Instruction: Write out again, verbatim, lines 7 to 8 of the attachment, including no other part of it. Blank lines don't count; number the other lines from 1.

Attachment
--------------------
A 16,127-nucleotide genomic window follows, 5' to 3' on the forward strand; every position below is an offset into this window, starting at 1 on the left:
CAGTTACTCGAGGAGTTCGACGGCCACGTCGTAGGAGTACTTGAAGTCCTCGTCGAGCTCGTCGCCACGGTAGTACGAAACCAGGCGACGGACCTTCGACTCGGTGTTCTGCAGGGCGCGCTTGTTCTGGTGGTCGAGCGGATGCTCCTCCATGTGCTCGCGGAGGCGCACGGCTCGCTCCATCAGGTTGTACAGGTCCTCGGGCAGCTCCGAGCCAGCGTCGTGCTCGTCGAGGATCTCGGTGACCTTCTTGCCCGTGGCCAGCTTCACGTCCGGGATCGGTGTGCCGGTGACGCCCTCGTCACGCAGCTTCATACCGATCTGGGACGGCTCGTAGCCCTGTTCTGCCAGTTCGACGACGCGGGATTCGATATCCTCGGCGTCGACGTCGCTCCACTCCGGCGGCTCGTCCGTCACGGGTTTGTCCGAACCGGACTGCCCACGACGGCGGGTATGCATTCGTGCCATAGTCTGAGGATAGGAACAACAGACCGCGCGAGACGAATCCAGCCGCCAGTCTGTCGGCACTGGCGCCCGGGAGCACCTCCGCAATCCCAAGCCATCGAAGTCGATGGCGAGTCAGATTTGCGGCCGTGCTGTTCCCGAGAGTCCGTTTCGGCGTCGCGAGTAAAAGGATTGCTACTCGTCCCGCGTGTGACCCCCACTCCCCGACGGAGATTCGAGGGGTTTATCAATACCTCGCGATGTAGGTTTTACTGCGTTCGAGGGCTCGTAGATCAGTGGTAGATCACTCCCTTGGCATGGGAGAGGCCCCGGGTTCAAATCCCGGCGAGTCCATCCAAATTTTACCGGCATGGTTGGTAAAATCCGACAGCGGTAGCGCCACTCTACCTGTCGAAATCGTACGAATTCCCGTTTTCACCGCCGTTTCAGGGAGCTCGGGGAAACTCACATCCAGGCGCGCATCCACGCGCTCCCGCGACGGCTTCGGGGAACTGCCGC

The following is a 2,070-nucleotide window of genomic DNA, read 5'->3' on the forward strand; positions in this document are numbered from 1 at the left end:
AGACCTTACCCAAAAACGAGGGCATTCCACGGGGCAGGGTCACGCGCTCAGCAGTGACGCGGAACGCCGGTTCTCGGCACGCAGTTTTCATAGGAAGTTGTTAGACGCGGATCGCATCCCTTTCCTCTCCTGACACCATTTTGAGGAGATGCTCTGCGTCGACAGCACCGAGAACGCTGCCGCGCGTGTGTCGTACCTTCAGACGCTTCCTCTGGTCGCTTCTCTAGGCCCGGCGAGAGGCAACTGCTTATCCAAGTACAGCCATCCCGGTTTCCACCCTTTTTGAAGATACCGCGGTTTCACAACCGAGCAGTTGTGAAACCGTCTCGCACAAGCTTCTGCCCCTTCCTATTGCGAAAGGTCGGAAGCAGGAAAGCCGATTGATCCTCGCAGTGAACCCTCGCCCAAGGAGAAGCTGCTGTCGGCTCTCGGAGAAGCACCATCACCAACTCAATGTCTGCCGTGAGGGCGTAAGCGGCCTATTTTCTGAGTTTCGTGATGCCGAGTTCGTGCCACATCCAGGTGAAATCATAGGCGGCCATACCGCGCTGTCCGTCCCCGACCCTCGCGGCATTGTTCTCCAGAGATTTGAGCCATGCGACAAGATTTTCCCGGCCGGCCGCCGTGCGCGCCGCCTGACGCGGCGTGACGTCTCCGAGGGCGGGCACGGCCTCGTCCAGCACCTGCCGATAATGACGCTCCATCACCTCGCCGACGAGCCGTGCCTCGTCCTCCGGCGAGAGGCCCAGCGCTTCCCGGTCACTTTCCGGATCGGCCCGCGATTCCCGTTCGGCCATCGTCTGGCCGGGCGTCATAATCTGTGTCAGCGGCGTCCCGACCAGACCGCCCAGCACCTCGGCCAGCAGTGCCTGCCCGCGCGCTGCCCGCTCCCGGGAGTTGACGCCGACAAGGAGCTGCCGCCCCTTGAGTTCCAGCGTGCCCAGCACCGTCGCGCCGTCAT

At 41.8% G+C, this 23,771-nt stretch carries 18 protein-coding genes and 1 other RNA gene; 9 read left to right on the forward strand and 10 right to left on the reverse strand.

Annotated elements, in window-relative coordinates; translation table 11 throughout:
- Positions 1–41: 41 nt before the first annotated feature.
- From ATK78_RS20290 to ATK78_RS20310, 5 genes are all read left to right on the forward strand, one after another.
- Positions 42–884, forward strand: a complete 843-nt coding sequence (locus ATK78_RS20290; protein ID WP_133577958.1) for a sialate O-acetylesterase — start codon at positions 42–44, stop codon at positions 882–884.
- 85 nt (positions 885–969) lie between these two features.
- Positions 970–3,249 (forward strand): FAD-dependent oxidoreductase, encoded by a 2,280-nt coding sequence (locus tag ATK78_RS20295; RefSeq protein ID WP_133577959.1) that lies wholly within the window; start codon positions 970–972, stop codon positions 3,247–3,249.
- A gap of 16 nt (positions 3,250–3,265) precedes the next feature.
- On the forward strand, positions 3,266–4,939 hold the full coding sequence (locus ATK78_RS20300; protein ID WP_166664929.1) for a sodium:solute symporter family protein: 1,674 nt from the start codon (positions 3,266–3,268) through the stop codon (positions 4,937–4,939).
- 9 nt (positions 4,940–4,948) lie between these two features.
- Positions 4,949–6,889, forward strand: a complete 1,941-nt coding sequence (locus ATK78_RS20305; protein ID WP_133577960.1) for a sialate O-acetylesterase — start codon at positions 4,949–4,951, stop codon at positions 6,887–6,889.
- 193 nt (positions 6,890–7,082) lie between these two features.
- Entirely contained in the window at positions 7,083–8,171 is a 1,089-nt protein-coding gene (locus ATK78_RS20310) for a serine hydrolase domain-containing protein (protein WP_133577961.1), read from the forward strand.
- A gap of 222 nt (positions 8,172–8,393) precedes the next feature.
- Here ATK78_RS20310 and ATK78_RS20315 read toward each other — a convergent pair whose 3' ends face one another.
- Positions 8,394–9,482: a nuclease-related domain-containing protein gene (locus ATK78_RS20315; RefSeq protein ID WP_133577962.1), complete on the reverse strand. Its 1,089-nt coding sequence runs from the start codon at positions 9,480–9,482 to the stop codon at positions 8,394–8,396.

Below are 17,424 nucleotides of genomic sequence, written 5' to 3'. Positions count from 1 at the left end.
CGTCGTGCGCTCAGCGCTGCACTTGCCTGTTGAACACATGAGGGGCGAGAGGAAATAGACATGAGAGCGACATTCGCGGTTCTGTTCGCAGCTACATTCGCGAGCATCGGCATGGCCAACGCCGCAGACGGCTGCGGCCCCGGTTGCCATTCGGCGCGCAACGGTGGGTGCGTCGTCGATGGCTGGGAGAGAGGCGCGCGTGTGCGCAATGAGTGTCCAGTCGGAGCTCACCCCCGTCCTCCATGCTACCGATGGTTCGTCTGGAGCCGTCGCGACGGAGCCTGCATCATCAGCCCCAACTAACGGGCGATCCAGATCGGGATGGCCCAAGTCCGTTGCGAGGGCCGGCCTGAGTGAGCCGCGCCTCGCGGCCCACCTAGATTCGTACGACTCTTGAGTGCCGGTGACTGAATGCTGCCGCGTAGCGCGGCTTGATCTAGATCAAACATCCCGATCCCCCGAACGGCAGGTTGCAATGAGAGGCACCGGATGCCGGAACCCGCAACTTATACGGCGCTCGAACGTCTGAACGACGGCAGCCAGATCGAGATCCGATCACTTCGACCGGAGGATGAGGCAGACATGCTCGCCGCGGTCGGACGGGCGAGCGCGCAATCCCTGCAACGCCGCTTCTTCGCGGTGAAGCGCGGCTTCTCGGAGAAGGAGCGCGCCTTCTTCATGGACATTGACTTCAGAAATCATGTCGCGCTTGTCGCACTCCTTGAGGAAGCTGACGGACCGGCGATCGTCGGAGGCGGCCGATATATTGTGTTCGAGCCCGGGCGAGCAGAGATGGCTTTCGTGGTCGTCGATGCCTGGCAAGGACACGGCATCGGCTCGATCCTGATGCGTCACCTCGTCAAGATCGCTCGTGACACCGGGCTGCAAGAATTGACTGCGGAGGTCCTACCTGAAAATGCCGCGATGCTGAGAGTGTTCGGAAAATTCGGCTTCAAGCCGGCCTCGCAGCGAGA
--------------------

- Positions 1–41: 41 nt before the first annotated feature.
- From ATK78_RS20290 to ATK78_RS20310, 5 genes are all read left to right on the forward strand, one after another.